• *Lennon and Montagues’ book on Rocque’s plan of the city is a must read for cartophiles: Colm Lennon and John Montague, 2010, John Rocque’s Dublin: A Guide to the Georgian City, Royal Irish Academy, Dublin.
  • F O’K (1974) John Rocque on Dublin and Dubliners 1756, Dublin Historical Record, 27(4), 146-147.
  • B. P. Bowen (1948) John Rocque’s Maps of Dublin, Dublin Historical Record, 9(4), 117-127.

 

Experimental Justice on Grangegorman Lane

There is something vaguely Gothamesque about the name Richmond Penitentiary. It was first mooted when some land was purchased at the time of the development of Richmond Asylum nearby. Both were named after Charles Lennox, 4th Duke of Richmond, who was Lord Lieutenant of Ireland from 1807 – 1816. In one of those nice symmetries Irish history throws up, Richmond went on to become Governor General of British North America, a role later assumed (in the form of Governor General of Canada) by Charles 4th Viscount Monck. Monck’s uncle (and father-in-law, don’t ask) was Henry, 2nd Viscount Monck, later Earl of Rathdown, who originally sold the land for Richmond Penitentiary in the first place.

Richmond Penitentiary

Richmond Penitentiary

South of the site of Richmond Penitentiary, Rocque 1757.

South of the site of Richmond Penitentiary, Rocque 1757. Stanley St is shown in the south-west corner.

The land for the penitentiary had been occupied by Andrew Quinn, who kept an orchard or some form of market garden. It is clear from Rocque’s plan of the city that the entire area was farmed in some way. Grangegorman Lane, on which the penitentiary was built, is just about discernible on the 1757 map. Channel Row—visible at the bottom of the extract shown—was soon to become Brunswick St, so we can use this as a guide to follow the lane north until it peters out, entering into what must have been Quinn’s plot of 3½ acres. 40 years later, the site was a little more developed, with Grangegorman Lane marked (see map). It’s worth noting here some street names in the area: Stanley Street (visible on Rocque) and Monk (sic) Place (visible on 1798 map). These are obviously connected to the Monck family. Stanley is especially important: Sir Thomas Stanley was a Cromwellian soldier who had the lands at Grangegorman. His daughter and heiress Sarah Stanley married Charles Monck, an ancestor of those we discuss here. Stanley St was once a tree-lined avenue to the Manor of Grangegorman, now it is a lane to a Corporation depot, or a “Scavenging Depot and Destructor”, according to one OSi map.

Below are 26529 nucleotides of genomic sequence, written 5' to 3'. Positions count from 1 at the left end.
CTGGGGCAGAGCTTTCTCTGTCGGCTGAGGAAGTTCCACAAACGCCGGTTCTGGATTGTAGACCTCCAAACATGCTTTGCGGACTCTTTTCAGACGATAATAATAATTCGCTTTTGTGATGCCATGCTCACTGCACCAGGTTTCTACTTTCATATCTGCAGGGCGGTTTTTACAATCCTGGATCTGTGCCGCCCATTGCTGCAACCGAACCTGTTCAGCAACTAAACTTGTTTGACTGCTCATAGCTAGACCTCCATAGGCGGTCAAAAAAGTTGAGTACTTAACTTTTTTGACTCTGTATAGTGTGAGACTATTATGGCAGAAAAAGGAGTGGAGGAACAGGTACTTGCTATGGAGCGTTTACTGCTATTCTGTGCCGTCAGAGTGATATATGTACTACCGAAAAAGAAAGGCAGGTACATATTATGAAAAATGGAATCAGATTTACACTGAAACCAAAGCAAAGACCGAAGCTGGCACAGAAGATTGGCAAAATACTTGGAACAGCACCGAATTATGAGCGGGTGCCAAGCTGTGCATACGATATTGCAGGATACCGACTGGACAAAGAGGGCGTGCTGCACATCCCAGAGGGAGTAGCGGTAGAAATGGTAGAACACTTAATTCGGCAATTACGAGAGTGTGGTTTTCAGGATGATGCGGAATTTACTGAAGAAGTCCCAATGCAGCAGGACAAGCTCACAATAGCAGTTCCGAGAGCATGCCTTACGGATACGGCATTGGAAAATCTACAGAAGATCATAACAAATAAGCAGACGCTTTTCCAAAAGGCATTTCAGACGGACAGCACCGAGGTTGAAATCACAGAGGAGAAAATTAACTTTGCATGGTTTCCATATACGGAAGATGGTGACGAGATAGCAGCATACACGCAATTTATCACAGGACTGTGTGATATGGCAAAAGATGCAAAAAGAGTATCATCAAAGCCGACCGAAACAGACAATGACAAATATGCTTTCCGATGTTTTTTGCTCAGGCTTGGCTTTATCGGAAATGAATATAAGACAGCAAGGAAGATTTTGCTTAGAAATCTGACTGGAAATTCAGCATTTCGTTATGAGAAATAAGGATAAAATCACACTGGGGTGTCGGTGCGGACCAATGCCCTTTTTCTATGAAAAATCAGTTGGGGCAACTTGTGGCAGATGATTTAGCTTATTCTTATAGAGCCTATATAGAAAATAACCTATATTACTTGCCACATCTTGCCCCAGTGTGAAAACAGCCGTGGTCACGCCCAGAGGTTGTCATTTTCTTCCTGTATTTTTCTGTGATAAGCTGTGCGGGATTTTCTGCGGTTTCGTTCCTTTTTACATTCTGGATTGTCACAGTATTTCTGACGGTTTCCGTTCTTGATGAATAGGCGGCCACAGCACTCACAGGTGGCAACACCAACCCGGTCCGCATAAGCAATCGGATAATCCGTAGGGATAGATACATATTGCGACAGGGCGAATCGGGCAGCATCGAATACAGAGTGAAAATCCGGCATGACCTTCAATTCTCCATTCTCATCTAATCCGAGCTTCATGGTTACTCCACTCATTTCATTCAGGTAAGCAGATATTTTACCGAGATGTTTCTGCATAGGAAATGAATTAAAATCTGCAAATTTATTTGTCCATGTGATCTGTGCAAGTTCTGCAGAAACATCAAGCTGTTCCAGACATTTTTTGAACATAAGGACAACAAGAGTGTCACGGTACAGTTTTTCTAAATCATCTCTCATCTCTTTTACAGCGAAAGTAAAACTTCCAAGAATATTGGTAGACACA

OSi Map showing Richmond Penitentiary, ca 1838

OSi Map showing Richmond Penitentiary, ca 1838

After the sale, Mr Quinn sold his last batch of apples in July 1812, and the wood from the orchard was sold that December. Monck banked £1,100 and a peppercorn (nominal) rent for the land. Francis Johnston was taken on to design the building, having already been employed as the asylum architect. The early nineteenth century was a time when there was a zeal to reform, and rather than send prisoners to far-flung corners of the globe, those with any hope (or potential for Protestantism) were marked for possible redemption and sentenced instead to a local penitentiary, thus the desire for a building in the first place. However, from the time the site was chosen in 1810, it took another decade for the prison to open. The weather vane on the cupola had a date of 1816, and in 1818 the building was used briefly as a fever hospital during a cholera epidemic. The building cost at least £40,000, but was repeatedly criticised for its design (prisons were not part of his repertoire). Johnston’s characteristic “fan” shaped design is visible on the OSi map from the 1830s. Prisoners began their sentence in solitary confinement on the outer confines, and gradually moved towards the centre as their sentence progressed, until they arrived at the workshops at the centre. Each of the cells were 12′ 4 square and 11′ high.

From the outset, the prison was embroiled in the religious debates of the 1820s, similar to those occurring in education, and culminating in Emancipation in 1829. Several boys were transferred from Smithfield in 1821, and the orphans among them were assumed to be Protestant. This was successfully contested by the Roman Catholic chaplain. The tone of the decade in the prison was set. In 1826, the Roman Catholic Archbishop of Dublin, Rev Dr Murray, submitted a memorial on behalf of ten prisoners. The nine men and one woman complained that they had been ill-treated because of their religion, and that proselytism in the form of cruelties, punishments, deprivations and tortures was rife. A 39-day inquiry ensued, which found that while there was mass conversion, torture was not used. Instead, it was ascribed to the “entrance week” that new inmates spent in solitary confinement. After this time, prisoners were asked to state their religion, and it was felt that they may have declared to be Protestant in the hope of an easier time.